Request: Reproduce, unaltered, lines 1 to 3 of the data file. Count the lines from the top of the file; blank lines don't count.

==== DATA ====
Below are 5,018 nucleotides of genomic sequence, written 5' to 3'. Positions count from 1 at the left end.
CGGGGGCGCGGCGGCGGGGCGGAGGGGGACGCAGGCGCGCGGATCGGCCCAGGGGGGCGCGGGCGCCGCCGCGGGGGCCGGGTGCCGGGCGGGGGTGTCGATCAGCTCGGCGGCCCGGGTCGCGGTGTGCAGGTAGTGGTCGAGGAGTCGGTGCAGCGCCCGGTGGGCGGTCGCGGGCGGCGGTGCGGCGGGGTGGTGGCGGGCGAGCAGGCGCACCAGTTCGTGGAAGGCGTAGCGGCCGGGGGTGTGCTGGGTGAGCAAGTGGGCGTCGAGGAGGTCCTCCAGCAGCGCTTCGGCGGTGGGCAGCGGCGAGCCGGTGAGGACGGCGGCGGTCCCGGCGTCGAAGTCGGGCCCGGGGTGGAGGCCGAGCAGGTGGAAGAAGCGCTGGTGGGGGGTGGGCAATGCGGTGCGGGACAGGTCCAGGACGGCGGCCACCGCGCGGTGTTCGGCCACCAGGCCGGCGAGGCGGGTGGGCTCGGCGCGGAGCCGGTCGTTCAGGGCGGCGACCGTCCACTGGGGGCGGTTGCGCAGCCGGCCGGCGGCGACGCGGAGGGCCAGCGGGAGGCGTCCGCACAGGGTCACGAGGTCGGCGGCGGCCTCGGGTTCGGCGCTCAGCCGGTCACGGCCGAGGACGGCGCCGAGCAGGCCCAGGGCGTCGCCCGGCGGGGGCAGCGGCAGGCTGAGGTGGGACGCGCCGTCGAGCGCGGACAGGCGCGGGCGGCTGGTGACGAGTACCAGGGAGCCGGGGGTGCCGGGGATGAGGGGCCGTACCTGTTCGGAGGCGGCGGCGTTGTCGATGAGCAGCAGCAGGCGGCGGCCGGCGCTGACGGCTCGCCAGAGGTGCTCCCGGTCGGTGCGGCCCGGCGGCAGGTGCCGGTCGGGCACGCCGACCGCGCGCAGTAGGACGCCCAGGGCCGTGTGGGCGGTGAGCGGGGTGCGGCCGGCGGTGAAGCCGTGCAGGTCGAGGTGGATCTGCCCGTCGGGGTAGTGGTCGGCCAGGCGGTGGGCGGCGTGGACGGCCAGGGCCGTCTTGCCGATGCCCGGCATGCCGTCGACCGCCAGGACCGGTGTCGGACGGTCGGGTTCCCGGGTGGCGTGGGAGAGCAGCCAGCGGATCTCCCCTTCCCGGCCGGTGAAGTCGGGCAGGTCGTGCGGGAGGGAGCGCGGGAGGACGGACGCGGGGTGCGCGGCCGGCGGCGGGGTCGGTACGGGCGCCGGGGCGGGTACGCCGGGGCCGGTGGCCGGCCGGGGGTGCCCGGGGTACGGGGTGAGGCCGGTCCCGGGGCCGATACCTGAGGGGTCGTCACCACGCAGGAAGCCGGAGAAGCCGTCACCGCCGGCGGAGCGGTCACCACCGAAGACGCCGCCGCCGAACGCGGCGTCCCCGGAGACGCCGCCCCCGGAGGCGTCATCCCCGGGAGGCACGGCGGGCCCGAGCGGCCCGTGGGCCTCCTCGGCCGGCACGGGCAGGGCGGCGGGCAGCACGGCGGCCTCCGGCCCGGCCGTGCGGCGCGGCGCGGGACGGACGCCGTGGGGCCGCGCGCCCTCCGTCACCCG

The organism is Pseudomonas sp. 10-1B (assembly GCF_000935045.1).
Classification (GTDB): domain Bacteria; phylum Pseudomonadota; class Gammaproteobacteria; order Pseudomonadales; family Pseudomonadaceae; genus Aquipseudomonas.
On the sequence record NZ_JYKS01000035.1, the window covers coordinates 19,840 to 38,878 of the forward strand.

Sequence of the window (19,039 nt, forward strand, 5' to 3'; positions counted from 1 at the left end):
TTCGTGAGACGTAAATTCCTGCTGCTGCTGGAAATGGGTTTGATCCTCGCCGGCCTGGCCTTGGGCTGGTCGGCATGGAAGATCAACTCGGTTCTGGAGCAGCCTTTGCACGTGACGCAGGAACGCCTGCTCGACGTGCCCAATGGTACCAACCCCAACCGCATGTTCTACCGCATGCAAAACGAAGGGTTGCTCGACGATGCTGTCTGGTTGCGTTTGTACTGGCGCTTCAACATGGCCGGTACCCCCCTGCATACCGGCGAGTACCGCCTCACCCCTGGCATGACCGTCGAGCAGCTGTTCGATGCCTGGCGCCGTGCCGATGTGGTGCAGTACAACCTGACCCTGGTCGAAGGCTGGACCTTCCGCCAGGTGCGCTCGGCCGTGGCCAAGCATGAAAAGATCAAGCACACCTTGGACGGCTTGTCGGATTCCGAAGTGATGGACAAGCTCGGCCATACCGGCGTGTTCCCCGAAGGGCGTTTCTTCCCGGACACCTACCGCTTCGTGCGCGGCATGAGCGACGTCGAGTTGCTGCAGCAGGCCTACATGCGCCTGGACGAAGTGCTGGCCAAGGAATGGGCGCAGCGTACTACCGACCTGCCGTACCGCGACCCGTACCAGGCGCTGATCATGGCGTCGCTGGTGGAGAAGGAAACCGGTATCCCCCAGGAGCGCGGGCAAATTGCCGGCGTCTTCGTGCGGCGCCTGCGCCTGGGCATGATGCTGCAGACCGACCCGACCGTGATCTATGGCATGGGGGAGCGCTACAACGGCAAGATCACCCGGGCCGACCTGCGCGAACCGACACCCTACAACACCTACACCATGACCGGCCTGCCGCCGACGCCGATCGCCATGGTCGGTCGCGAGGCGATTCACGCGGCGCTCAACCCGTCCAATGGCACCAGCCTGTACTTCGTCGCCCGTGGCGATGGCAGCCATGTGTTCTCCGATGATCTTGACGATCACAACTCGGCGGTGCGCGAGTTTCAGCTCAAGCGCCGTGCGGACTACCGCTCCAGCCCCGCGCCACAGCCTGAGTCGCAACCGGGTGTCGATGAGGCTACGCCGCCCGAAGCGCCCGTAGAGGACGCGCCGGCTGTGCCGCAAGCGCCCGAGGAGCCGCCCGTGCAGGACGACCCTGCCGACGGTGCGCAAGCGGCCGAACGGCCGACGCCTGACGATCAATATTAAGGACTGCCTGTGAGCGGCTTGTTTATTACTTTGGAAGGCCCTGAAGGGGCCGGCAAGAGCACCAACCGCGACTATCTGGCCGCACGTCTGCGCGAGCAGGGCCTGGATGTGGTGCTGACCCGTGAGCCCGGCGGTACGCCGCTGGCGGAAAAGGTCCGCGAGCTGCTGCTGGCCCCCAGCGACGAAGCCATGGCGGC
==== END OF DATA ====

Below are 5,018 nucleotides of genomic sequence, written 5' to 3'. Positions count from 1 at the left end.
CGGGGGCGCGGCGGCGGGGCGGAGGGGGACGCAGGCGCGCGGATCGGCCCAGGGGGGCGCGGGCGCCGCCGCGGGGGCCGGGTGCCGGGCGGGGGTGTCGATCAGCTCGGCGGCCCGGGTCGCGGTGTGCAGGTAGTGGTCGAGGAGTCGGTGCAGCGCCCGGTGGGCGGTCGCGGGCGGCGGTGCGGCGGGGTGGTGGCGGGCGAGCAGGCGCACCAGTTCGTGGAAGGCGTAGCGGCCGGGGGTGTGCTGGGTGAGCAAGTGGGCGTCGAGGAGGTCCTCCAGCAGCGCTTCGGCGGTGGGCAGCGGCGAGCCGGTGAGGACGGCGGCGGTCCCGGCGTCGAAGTCGGGCCCGGGGTGGAGGCCGAGCAGGTGGAAGAAGCGCTGGTGGGGGGTGGGCAATGCGGTGCGGGACAGGTCCAGGACGGCGGCCACCGCGCGGTGTTCGGCCACCAGGCCGGCGAGGCGGGTGGGCTCGGCGCGGAGCCGGTCGTTCAGGGCGGCGACCGTCCACTGGGGGCGGTTGCGCAGCCGGCCGGCGGCGACGCGGAGGGCCAGCGGGAGGCGTCCGCACAGGGTCACGAGGTCGGCGGCGGCCTCGGGTTCGGCGCTCAGCCGGTCACGGCCGAGGACGGCGCCGAGCAGGCCCAGGGCGTCGCCCGGCGGGGGCAGCGGCAGGCTGAGGTGGGACGCGCCGTCGAGCGCGGACAGGCGCGGGCGGCTGGTGACGAGTACCAGGGAGCCGGGGGTGCCGGGGATGAGGGGCCGTACCTGTTCGGAGGCGGCGGCGTTGTCGATGAGCAGCAGCAGGCGGCGGCCGGCGCTGACGGCTCGCCAGAGGTGCTCCCGGTCGGTGCGGCCCGGCGGCAGGTGCCGGTCGGGCACGCCGACCGCGCGCAGTAGGACGCCCAGGGCCGTGTGGGCGGTGAGCGGGGTGCGGCCGGCGGTGAAGCCGTGCAGGTCGAGGTGGATCTGCCCGTCGGGGTAGTGGTCGGCCAGGCGGTGGGCGGCGTGGACGGCCAGGGCCGTCTTGCCGATGCCCGGCATGCCGTCGACCGCCAGGACCGGTGTCGGACGGTCGGGTTCCCGGGTGGCGTGGGAGAGCAGCCAGCGGATCTCCCCTTCCCGGCCGGTGAAGTCGGGCAGGTCGTGCGGGAGGGAGCGCGGGAGGACGGACGCGGGGTGCGCGGCCGGCGGCGGGGTCGGTACGGGCGCCGGGGCGGGTACGCCGGGGCCGGTGGCCGGCCGGGGGTGCCCGGGGTACGGGGTGAGGCCGGTCCCGGGGCCGATACCTGAGGGGTCGTCACCACGCAGGAAGCCGGAGAAGCCGTCACCGCCGGCGGAGCGGTCACCACCGAAGACGCCGCCGCCGAACGCGGCGTCCCCGGAGACGCCGCCCCCGGAGGCGTCATCCCCGGGAGGCACGGCGGGCCCGAGCGGCCCGTGGGCCTCCTCGGCCGGCACGGGCAGGGCGGCGGGCAGCACGGCGGCCTCCGGCCCGGCCGTGCGGCGCGGCGCGGGACGGACGCCGTGGGGCCGCGCGCCCTCCGTCACCCG

The organism is Pseudomonas sp. 10-1B (assembly GCF_000935045.1).